Al had a varied ethnic heritage of English, Irish, Dutch and probably German, but most identified with his Scottish Ancestry. He went to Highland Games and encouraged both daughters to learn Highland Dancing, which they did. His Grandmother was a MacDougall and he proudly wore that tartan in a jacket Joann made for him.

Al Shulte was also a generous man. Not only did Al give his tithe to his church, he gave donations to many organizations. He believed in supporting the World Wildlife Fund, with strong sense of morality to protect creatures of the earth with which God had blessed us. He also gave to many Native American programs, Veteran programs and a variety of missions. Feeling strongly that the word of God needed to be given to the world, he was a strong supporter of The American Bible Society.

Al and his wife Joann were world travelers, usually to Math organization events. Continually using his personal funds to extend his own learning and promote math education issues internationally. Their travels covered most of the US and Canada, including Hawaii for their 25th anniversary. Additionally, they traveled to Australia, throughout, Europe, Great Britain and into Eastern Block Countries. Furthermore, to Egypt and Morocco. Their home is filled with artistic mementos of these travels. Al particularly was interested in learning about other people and cultures. He would learn the local pronunciation of places he visited and interesting historical facts.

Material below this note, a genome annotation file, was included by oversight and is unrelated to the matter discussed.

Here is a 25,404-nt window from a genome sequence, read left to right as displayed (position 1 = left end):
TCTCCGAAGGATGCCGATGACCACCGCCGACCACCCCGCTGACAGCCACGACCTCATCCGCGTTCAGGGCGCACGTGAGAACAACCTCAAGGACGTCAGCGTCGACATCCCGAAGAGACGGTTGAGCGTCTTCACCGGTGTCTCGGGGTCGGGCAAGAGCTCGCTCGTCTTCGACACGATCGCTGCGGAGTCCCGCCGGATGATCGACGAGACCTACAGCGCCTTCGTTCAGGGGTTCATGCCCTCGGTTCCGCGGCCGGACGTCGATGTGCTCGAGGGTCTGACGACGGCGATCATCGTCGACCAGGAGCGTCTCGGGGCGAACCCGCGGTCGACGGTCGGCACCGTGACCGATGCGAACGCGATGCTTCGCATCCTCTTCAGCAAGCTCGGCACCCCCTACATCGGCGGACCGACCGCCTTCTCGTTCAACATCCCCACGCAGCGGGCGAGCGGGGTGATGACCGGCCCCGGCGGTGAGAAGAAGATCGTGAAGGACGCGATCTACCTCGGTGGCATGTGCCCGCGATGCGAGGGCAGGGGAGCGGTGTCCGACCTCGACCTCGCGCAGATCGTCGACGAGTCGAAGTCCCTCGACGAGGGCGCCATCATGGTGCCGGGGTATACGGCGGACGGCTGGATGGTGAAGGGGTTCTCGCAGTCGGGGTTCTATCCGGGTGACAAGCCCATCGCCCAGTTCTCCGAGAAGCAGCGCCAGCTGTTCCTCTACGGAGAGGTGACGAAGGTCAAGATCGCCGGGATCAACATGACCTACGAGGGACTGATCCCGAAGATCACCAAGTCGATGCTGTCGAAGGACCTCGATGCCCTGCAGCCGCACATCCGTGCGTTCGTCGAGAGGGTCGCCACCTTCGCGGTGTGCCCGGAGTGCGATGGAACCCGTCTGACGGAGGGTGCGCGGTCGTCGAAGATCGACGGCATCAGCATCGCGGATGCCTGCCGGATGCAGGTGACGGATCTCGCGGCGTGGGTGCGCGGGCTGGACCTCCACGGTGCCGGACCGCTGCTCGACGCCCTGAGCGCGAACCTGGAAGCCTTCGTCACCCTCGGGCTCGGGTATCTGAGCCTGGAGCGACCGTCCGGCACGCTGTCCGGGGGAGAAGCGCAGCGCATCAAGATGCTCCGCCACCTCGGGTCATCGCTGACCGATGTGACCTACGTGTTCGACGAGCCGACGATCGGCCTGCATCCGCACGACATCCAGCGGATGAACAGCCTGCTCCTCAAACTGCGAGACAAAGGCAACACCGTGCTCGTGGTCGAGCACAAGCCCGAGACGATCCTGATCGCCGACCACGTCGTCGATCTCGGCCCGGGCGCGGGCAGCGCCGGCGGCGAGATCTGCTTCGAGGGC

Most of all Al was dedicated, had personal integrity, was a true man of character and of great stature. He was a self proclaimed eccentric and true intellectual. This was a man who made a difference.

One of Al’s favorite stories was of the boy throwing starfish back in the ocean. When a person told this boy it was useless, he could not make a difference as there were hundreds of starfish on the shore. The boy’s answer was “well, I made a difference to this one” as he tossed one in. Al was a starfish thrower. He made a difference one starfish at a time.

Visitation:

Thursday, May 11, 2017, 4-8 p.m. at Donelson, Johns and Evans Funeral Home, Waterford

Friday, May 12, 2017, 9-10 a.m. at Bethany Church, Waterford

Funeral Service:

Friday, May 12, 2017, 10 a.m. at Bethany Church, 1375 Hiller Rd., Waterford, MI 48327